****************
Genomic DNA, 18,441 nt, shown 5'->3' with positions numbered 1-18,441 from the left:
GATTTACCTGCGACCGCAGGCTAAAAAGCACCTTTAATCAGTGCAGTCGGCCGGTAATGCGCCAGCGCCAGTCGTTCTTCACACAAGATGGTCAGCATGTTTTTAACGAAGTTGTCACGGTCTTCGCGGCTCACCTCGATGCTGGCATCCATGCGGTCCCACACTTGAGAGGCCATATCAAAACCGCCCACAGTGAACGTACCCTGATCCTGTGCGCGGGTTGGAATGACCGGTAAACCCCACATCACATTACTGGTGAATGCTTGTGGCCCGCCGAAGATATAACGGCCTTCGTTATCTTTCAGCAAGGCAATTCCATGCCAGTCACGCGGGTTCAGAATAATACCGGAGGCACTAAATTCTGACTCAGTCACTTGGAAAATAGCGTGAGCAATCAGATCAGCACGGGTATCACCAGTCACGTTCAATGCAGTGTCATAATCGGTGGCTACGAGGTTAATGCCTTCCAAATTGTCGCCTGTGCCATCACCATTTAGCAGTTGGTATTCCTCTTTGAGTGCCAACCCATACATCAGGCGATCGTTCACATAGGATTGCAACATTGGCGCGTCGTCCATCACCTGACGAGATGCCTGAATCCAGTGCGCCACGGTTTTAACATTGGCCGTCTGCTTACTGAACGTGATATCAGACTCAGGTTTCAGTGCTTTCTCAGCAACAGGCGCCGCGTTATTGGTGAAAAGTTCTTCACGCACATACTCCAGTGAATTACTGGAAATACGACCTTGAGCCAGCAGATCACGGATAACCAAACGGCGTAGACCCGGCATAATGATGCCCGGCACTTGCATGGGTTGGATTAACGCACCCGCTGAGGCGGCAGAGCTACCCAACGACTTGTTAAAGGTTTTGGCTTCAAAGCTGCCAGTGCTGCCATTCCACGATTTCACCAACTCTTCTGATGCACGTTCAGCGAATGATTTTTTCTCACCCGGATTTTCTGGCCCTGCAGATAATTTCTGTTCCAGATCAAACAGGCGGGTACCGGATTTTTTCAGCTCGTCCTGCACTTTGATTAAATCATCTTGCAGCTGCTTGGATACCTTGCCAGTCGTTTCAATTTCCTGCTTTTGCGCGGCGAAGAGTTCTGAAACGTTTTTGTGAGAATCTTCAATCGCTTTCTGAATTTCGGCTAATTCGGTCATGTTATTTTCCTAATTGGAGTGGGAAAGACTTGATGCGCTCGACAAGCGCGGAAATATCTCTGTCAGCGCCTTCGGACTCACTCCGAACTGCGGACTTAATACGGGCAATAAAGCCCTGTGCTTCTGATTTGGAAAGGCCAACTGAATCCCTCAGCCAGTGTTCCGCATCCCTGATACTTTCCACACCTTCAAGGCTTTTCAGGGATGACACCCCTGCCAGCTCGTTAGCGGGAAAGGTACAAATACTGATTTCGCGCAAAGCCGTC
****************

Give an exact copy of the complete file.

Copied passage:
Genomic DNA, 18,441 nt, shown 5'->3' with positions numbered 1-18,441 from the left:
GATTTACCTGCGACCGCAGGCTAAAAAGCACCTTTAATCAGTGCAGTCGGCCGGTAATGCGCCAGCGCCAGTCGTTCTTCACACAAGATGGTCAGCATGTTTTTAACGAAGTTGTCACGGTCTTCGCGGCTCACCTCGATGCTGGCATCCATGCGGTCCCACACTTGAGAGGCCATATCAAAACCGCCCACAGTGAACGTACCCTGATCCTGTGCGCGGGTTGGAATGACCGGTAAACCCCACATCACATTACTGGTGAATGCTTGTGGCCCGCCGAAGATATAACGGCCTTCGTTATCTTTCAGCAAGGCAATTCCATGCCAGTCACGCGGGTTCAGAATAATACCGGAGGCACTAAATTCTGACTCAGTCACTTGGAAAATAGCGTGAGCAATCAGATCAGCACGGGTATCACCAGTCACGTTCAATGCAGTGTCATAATCGGTGGCTACGAGGTTAATGCCTTCCAAATTGTCGCCTGTGCCATCACCATTTAGCAGTTGGTATTCCTCTTTGAGTGCCAACCCATACATCAGGCGATCGTTCACATAGGATTGCAACATTGGCGCGTCGTCCATCACCTGACGAGATGCCTGAATCCAGTGCGCCACGGTTTTAACATTGGCCGTCTGCTTACTGAACGTGATATCAGACTCAGGTTTCAGTGCTTTCTCAGCAACAGGCGCCGCGTTATTGGTGAAAAGTTCTTCACGCACATACTCCAGTGAATTACTGGAAATACGACCTTGAGCCAGCAGATCACGGATAACCAAACGGCGTAGACCCGGCATAATGATGCCCGGCACTTGCATGGGTTGGATTAACGCACCCGCTGAGGCGGCAGAGCTACCCAACGACTTGTTAAAGGTTTTGGCTTCAAAGCTGCCAGTGCTGCCATTCCACGATTTCACCAACTCTTCTGATGCACGTTCAGCGAATGATTTTTTCTCACCCGGATTTTCTGGCCCTGCAGATAATTTCTGTTCCAGATCAAACAGGCGGGTACCGGATTTTTTCAGCTCGTCCTGCACTTTGATTAAATCATCTTGCAGCTGCTTGGATACCTTGCCAGTCGTTTCAATTTCCTGCTTTTGCGCGGCGAAGAGTTCTGAAACGTTTTTGTGAGAATCTTCAATCGCTTTCTGAATTTCGGCTAATTCGGTCATGTTATTTTCCTAATTGGAGTGGGAAAGACTTGATGCGCTCGACAAGCGCGGAAATATCTCTGTCAGCGCCTTCGGACTCACTCCGAACTGCGGACTTAATACGGGCAATAAAGCCCTGTGCTTCTGATTTGGAAAGGCCAACTGAATCCCTCAGCCAGTGTTCCGCATCCCTGATACTTTCCACACCTTCAAGGCTTTTCAGGGATGACACCCCTGCCAGCTCGTTAGCGGGAAAGGTACAAATACTGATTTCGCGCAAAGCCGTC